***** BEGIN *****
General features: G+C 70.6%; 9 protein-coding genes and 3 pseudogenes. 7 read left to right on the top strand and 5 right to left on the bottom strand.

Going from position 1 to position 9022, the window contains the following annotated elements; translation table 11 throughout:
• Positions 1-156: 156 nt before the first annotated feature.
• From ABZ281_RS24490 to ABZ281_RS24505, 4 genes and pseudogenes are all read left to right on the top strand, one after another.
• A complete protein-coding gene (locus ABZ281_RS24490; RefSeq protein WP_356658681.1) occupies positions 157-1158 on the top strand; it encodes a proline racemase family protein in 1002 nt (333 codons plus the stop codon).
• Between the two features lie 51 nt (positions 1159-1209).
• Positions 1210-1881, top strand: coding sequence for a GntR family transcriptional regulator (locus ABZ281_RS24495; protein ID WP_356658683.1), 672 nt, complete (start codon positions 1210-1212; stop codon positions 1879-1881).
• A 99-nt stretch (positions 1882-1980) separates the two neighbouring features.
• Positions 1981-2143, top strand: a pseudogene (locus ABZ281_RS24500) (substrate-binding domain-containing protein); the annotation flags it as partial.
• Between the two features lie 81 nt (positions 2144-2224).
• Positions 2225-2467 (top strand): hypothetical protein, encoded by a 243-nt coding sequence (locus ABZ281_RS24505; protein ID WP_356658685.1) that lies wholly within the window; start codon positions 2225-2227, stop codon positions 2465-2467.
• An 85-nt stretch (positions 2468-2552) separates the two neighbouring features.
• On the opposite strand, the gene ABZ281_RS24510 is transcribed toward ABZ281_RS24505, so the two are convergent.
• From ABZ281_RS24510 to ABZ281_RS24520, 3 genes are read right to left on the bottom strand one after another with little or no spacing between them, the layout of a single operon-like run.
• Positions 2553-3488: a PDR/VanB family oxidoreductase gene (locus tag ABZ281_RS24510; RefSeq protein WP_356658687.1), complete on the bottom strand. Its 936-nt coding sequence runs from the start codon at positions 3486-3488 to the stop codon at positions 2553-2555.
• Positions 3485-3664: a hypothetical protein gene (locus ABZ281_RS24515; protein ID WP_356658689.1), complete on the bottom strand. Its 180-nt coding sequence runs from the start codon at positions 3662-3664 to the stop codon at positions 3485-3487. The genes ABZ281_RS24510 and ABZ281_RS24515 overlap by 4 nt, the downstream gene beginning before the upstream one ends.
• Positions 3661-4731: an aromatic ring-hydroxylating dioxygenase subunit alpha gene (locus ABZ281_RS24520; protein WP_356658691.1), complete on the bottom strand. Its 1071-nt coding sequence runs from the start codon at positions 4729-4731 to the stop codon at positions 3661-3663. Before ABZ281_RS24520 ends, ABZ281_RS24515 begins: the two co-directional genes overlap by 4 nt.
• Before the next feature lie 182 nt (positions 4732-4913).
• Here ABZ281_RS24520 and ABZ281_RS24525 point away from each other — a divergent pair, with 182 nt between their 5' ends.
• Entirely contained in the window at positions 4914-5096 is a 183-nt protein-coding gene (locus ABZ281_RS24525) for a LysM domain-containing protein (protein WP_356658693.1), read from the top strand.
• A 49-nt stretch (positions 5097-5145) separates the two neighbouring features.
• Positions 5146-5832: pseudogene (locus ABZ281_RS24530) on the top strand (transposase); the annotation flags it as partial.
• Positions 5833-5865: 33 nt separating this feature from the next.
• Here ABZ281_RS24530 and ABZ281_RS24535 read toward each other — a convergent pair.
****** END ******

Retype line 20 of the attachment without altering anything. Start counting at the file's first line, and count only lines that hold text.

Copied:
• Entirely contained in the window at positions 4914-5096 is a 183-nt protein-coding gene (locus ABZ281_RS24525) for a LysM domain-containing protein (protein WP_356658693.1), read from the top strand.